(For an explanation of “Ordinary Time,” please see “Introducing Ordinary Time” under the tab: “Ordinary Time, Year One: The Gospels.”)
Preaching the Resurrection, Continued
Peter continues preaching. He moves from the event of our Lord’s life, death, and resurrection on earth, and in the here and now of the eyes and ears of his listeners, and moves to the Old Testament Scriptures which the resurrection fulfills. You see, these were Jews – people of the Book. Everything they knew about God, His will, His ways, and the coming of the Messiah, was written in the Law and the Prophets, that which we call the Old Testament, or what some call the Hebrew Bible. Anyway, if anyone was going to proclaim that someone was the Messiah, the Christ, the anointed one of God sent by Him to redeem His people, well then there were qualifications that man had to meet to indeed be the Christ.
Now what is intriguing about Peter’s sermon is that, to my knowledge, no one had ever claimed rising from the dead to be one of those qualifications. But Peter makes bold to show the people from their own Book that such a qualification was indeed the case. He quotes Psalm 16:8-11 as David’s prophesying such an event: “My heart was glad, and my tongue rejoiced; my flesh also will dwell in hope. For you will not abandon my soul to Hades, or let your holy one see corruption.” Peter then goes on to explain that David, the one who wrote these Spirit-breathed verses, was obviously not speaking about himself as his tomb was yet among them. Thus, the prophet (referring to David) was clearly speaking of someone else of David’s lineage who would sit one day on David’s throne as God had promised him.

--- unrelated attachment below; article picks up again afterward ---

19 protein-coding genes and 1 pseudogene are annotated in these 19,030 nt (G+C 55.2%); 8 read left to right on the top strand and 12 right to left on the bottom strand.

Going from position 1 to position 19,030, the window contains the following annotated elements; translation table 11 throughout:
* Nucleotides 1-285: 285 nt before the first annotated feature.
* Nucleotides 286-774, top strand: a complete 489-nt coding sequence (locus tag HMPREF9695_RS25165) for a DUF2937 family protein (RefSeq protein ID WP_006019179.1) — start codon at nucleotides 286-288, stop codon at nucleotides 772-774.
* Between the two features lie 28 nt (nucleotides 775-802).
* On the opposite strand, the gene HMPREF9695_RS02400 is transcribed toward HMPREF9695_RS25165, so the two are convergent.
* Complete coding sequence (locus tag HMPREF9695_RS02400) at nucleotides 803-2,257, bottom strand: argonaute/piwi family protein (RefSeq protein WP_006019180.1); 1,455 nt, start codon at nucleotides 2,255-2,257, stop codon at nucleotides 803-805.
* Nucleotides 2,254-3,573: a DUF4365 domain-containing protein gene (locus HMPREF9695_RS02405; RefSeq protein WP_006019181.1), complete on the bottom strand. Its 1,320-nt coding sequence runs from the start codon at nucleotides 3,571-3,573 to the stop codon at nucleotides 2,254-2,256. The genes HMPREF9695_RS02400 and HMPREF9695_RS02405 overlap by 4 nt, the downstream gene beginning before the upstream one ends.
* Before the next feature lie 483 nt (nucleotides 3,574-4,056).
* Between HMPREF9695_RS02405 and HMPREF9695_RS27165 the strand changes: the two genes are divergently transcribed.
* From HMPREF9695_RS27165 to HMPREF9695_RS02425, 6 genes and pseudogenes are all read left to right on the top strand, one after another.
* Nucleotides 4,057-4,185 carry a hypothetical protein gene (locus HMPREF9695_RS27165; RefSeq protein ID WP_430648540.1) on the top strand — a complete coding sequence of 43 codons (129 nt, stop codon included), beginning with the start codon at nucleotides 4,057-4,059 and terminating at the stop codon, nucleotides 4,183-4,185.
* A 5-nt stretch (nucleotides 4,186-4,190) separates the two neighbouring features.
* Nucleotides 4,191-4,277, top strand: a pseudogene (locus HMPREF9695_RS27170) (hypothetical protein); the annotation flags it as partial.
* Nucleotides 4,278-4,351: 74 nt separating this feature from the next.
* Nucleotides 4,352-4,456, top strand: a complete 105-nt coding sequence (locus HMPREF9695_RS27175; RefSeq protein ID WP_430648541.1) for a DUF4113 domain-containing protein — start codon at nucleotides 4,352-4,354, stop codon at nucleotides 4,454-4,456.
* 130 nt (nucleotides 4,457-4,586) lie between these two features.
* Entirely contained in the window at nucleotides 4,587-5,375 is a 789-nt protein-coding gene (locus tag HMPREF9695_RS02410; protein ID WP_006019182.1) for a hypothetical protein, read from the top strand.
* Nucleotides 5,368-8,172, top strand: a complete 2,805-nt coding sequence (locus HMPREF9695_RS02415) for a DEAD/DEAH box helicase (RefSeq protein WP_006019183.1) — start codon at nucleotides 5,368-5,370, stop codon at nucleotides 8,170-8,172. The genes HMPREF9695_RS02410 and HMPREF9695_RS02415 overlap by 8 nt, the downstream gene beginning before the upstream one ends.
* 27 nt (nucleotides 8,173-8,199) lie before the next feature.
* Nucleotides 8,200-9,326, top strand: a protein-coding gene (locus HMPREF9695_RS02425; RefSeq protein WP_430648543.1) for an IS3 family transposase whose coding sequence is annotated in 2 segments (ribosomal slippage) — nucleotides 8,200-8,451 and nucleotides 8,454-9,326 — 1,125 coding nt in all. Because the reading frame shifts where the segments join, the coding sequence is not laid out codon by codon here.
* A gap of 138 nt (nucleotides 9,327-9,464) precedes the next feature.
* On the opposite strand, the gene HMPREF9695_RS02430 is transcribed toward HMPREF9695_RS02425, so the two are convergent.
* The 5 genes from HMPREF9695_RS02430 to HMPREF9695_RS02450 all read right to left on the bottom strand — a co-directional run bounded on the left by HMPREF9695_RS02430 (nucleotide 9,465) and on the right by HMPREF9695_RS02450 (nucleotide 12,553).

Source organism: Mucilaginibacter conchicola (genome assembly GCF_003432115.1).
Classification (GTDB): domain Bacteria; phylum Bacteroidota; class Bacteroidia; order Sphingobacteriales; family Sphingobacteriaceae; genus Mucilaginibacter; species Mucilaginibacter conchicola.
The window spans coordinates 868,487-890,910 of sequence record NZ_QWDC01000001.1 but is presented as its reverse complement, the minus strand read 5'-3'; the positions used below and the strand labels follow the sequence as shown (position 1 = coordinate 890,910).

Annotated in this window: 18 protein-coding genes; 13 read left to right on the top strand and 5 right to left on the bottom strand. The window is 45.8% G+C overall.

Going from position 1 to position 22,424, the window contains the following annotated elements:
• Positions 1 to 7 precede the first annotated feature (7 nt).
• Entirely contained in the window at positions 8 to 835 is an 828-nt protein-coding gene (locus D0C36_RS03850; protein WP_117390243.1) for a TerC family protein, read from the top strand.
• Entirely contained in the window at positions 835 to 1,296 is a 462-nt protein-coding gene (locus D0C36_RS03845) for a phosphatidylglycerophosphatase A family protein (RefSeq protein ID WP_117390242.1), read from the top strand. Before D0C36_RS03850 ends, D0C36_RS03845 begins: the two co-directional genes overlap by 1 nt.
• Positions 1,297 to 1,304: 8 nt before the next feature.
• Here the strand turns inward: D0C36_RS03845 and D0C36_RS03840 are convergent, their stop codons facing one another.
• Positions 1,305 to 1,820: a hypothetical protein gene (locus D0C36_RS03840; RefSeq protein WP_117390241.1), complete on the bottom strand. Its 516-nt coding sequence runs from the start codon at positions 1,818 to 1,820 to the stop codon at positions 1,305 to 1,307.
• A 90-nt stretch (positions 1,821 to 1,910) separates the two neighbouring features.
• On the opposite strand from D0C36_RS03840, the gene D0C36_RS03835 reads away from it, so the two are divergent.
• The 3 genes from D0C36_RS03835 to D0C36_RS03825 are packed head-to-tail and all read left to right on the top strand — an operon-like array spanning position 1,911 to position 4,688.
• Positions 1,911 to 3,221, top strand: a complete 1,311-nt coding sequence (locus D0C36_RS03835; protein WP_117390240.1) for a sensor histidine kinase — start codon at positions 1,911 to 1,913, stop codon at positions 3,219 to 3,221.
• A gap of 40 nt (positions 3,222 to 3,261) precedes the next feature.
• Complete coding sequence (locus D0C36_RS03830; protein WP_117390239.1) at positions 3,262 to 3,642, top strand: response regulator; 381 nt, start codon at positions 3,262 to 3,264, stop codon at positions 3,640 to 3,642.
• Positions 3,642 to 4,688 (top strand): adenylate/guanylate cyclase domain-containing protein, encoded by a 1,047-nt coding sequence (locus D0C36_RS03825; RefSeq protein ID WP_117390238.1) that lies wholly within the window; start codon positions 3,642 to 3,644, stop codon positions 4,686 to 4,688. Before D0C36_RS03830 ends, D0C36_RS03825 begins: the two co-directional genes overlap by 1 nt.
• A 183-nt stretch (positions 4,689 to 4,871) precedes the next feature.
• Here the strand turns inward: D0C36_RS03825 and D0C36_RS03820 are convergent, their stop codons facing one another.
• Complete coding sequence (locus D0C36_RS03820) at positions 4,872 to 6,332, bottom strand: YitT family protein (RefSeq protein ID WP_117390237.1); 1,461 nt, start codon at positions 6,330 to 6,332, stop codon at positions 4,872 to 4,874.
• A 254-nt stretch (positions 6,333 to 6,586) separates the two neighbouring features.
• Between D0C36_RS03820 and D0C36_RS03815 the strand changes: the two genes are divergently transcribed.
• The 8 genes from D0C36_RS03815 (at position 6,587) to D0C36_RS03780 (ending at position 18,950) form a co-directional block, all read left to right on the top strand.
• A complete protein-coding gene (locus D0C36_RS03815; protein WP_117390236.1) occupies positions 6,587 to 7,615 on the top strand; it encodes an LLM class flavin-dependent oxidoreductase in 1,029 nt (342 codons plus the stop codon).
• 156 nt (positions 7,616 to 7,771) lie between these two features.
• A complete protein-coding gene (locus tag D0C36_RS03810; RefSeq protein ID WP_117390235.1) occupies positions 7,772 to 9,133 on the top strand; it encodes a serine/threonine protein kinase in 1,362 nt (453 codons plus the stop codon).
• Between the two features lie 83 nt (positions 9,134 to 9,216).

And so Peter ties this passage from Psalm 16 to Jesus of Nazareth, whose flesh did not see decay, whose soul was not abandoned to Hades, that is, the realm of the dead. Peter even declares that this was the very thing that David foresaw. And Peter and these other disciples were testifying of this event, his resurrection from the dead, his risen body, which they had the privilege of witnessing over a span of forty days.
As I said, no one interpreted Psalm 16 this way prior to Peter, just as no one understood Isaiah 53 as referring to a Messiah who would be crucified prior to the preaching of the gospel. Which is to say this: We interpret the Old Testament in the light of the New. It is the revelation of Jesus Christ in the pages of the New Testament which sheds light on the Old. And he was and is the Spirit who revealed this understanding to Peter, the Spirit just then poured out upon the apostles, the foundation of the Church. And it all hinges on the resurrection of our Lord – the centerpiece of the gospel.